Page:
The hydroelectric power stations on the Daugava River are Latvia's major source of electricity, but they do not produce enough to meet the country's power needs, especially in years when the reservoirs are low, when 30% to 40% of Latvia's power must be imported, mostly from Estonia and Lithuania. All three plants underwent modernization at the end of the 1990s. In addition, the Kegums hydropower plant, built in 1939, was renovated and reopened in 2001, having been made operable for another 40 years. During 2000, Latvia produced about 3.3 billion kWh of electricity, mostly from three hydroelectric plants at Plevinas, Riga, and Kegums (accounting for 67% of the total produced); power from a conventional thermal plant in Riga accounted for an additional 33%. In the same year, consumption of electricity was 5.16 billion kWh. Installed capacity in 2001 totaled 2.2 million kW.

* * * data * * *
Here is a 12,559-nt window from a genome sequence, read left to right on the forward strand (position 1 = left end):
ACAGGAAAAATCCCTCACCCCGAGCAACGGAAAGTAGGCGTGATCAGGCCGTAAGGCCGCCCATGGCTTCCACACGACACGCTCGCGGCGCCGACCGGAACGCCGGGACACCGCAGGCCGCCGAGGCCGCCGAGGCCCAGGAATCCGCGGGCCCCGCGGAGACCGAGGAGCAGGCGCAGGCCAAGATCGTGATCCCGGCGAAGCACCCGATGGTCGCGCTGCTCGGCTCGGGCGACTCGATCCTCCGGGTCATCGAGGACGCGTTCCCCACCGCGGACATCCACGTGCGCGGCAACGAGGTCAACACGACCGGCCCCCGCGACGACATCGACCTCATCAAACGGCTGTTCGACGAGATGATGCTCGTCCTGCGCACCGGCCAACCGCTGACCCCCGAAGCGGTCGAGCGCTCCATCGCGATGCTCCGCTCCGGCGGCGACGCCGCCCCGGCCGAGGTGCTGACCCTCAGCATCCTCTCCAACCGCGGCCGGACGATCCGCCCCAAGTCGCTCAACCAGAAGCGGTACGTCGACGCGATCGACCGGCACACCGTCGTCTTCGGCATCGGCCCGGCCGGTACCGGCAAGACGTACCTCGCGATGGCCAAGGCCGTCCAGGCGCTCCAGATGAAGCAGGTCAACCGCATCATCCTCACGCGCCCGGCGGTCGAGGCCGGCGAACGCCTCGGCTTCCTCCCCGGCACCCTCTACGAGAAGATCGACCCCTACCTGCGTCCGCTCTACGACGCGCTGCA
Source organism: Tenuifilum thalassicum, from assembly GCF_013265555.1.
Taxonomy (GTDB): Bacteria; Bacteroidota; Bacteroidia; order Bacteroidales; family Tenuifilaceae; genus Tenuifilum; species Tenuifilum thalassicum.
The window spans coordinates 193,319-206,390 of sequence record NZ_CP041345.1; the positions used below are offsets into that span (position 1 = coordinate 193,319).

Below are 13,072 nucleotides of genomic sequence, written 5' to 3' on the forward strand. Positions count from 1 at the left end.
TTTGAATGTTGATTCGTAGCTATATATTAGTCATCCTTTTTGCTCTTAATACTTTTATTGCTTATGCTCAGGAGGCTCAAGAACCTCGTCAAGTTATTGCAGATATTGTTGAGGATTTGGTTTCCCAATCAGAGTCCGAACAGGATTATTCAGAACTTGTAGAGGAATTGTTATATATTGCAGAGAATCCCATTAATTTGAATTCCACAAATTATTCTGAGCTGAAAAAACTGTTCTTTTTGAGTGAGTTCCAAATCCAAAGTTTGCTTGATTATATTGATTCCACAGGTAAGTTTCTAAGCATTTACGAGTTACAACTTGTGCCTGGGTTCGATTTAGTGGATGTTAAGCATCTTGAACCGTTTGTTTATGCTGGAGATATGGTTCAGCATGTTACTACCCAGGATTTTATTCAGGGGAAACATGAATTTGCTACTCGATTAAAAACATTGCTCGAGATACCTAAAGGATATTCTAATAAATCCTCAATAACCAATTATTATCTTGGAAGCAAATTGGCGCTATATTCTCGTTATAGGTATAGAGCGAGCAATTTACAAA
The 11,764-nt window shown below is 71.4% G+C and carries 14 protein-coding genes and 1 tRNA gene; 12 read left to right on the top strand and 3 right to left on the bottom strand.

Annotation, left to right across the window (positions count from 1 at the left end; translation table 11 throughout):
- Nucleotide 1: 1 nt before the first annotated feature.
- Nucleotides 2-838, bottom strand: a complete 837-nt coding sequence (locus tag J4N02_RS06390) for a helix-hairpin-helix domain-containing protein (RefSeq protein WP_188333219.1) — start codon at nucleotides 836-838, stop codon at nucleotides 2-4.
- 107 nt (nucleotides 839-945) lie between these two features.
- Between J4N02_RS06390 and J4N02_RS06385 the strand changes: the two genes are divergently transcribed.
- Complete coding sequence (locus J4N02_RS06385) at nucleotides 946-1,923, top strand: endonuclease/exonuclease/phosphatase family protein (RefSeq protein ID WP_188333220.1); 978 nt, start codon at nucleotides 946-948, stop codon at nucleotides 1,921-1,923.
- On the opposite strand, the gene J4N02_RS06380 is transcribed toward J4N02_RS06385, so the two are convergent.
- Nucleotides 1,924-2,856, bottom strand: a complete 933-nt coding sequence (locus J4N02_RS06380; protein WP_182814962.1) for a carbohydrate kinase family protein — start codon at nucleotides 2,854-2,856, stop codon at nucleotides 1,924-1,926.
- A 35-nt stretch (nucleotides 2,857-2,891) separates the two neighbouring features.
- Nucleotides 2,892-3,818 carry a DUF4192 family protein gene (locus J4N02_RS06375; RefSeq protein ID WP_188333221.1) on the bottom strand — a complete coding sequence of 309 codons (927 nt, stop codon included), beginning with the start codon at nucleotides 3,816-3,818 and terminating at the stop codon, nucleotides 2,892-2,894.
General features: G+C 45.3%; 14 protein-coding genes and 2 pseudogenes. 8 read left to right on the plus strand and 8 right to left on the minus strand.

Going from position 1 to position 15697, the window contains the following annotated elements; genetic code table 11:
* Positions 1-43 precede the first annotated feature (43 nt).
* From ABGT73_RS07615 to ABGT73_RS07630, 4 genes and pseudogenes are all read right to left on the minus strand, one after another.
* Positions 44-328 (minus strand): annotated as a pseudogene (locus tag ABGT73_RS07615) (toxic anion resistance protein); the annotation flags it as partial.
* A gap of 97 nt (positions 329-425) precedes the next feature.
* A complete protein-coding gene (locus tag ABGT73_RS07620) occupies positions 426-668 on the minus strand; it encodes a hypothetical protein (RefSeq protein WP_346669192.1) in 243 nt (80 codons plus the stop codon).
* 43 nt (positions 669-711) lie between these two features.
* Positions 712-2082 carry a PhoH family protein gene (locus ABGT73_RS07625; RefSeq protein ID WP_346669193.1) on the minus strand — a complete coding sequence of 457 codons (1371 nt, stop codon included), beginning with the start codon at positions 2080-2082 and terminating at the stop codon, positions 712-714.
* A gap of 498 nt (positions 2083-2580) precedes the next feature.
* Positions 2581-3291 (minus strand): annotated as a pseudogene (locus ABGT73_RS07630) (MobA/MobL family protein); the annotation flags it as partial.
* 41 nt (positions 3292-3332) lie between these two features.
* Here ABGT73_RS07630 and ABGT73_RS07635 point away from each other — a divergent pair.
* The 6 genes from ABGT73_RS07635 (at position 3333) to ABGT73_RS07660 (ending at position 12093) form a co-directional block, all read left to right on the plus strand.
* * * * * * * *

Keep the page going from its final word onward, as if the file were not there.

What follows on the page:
Latvia imports nearly 100% of its required gas and petroleum products from Russia, Belarus, and Lithuania; in 2000, petroleum was consumed at a rate of 25,000 barrels per day and natural gas consumption totaled 1.3 billion cu m (46 billion cu ft). In 1998 the Western Pipeline System joint stock company was formed to increase transmission capacity between Belarus and Latvia, with an additional 360,000 barrels per day of pipeline capacity forecast for 2005. Latvia's territorial waters in the Black Sea are thought to contain as many as 300 million barrels of oil. In 2002 Latvia awarded five-year offshore exploration rights to a US-Norwegian joint venture.